Out of the demographics of the billions are arising energetic and generous people who break through the wall of sameness and tell others about their individual history, a story that has evolved through the years of their lives, and that represents a life they have actually lived. Through blogging and memoirs, writers share the story of themselves and in turn want to know the stories of each other.

Each of us is an individual. We can’t get around that fact. We’re stuck with it. The challenge is not to become less of an individual but to become more caring about the other individuals on the planet. So we stretch beyond ourselves. To become a more generous, socially responsible, kind, respectful person we strive for a deeper understanding of what it’s like to be those other selves.

A wonderful way to break down the walls that keep us apart is to read someone else’s memoir. And a great way to jump into the ocean of humanity is to tell your own story. By telling your story, you participate in a world of mutual respect, giving voice to your own individuality and in the process expanding the vision and compassion of those who want to learn about you. Telling your story will help the world stay balanced and sane. So if you’re wondering if your story is worth telling, don’t worry about those people who don’t want to hear it. Reach out to the people who do.

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15 thoughts on “Is it narcissistic to write your memoir?

  1. Thanks for writing this interesting article! Writing memoirs? Best thing I ever did! I have two increasingly popular books, “The Wishing Years” and “A Tree Grows in Trout Creek,” both collections of stories about my growing up days. Not only was it therapeutic to write the memoirs, but they are also selling well! What a great way to get in touch with your life! And, when you get in touch with your own life, you can only be better at getting in touch with others.

  2. IMHO the difference is knowing the difference between what you might want to write versus what will actually be of interest to readers….

  3. I’m planning to print your post and ask my grandfather to read it. It’s become a sort of family project to help him record his life, but he feels that there are already plenty of memoirs out there by Holocaust survivors.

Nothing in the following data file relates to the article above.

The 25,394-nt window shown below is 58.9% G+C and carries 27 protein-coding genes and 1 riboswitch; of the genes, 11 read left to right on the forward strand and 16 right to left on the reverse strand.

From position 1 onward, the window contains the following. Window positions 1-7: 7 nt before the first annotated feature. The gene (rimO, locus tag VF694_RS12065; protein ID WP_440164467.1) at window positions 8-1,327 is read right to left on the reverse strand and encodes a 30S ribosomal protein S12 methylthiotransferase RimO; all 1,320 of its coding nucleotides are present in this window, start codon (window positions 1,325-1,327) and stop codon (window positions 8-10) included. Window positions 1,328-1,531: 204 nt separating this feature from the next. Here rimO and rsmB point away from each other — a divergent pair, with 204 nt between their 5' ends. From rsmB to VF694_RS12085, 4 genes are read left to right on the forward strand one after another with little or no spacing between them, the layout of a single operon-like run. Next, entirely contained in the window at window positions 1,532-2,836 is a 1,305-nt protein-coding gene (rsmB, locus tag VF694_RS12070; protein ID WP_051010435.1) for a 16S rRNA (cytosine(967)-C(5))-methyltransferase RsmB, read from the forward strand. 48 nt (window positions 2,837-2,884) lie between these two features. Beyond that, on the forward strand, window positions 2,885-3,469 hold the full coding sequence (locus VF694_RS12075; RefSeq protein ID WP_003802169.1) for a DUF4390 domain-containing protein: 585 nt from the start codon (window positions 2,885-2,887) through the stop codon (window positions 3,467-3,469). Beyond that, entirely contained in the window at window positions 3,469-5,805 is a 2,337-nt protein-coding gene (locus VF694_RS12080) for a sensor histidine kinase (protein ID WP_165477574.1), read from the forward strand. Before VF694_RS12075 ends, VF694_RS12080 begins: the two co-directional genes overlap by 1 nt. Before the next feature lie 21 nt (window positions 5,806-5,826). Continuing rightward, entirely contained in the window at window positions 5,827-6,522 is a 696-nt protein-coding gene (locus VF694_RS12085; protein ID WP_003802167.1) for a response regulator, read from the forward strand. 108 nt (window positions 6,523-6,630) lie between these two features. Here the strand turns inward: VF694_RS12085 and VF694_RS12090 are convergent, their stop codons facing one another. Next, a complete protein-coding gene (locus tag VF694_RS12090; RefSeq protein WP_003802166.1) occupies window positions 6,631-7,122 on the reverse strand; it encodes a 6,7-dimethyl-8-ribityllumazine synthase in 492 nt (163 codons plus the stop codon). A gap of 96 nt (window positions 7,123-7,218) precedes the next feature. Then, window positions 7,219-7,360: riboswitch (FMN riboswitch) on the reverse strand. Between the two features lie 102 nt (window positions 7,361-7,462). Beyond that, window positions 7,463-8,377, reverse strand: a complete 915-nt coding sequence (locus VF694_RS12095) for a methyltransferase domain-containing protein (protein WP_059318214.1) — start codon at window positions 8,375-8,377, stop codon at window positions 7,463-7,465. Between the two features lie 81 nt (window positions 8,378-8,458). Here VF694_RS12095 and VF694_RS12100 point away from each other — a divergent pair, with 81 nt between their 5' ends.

His story is very difficult, yet very moving, and we feel that, if only for those who come after us, it is an important story to tell.

  4. Hi Thursday,

    I hope your grandfather finds some value in my article and can tell his story and share it with others. If he sees only horror in the memories, I can understand his reluctance. But I just reread Frankl’s Man’s Search for Meaning and share his hope that there is meaning in life, if only we can find it. I’d like to imagine that in telling the story your grandfather might spot some redeeming insight or truth popping out like a flower from the ashes.


  5. I suspect that in some reasonings ALL writing would be considered narcissistic. Even fiction tends to involve a lot self-reflection. So many times characters have an element of the write written into their core. It might be something hidden or something more obvious. Many times when people write memoirs however it’s from a desire to share something with the world. To help others learn from their own unique experiences.

    Narcissism is also given a bad rap. Perhaps because it’s related more to a false image of ourselves. But I thought part of the journey to enlightenment was to “Know Thyself” and “Love Thyself”.

    I often wonder how many memoir writers struggle through the writing processes and come out bruised and battered on the other side. Is it then Masochistic Narcissism? *grimaces* Sounds like people will give labels to everything these days.

    People want to write memoirs, people want to read memoirs. Does it really matter what the writing and reading process involves? If it’s narcissistic to write a memoir is it voyeuristic to read them?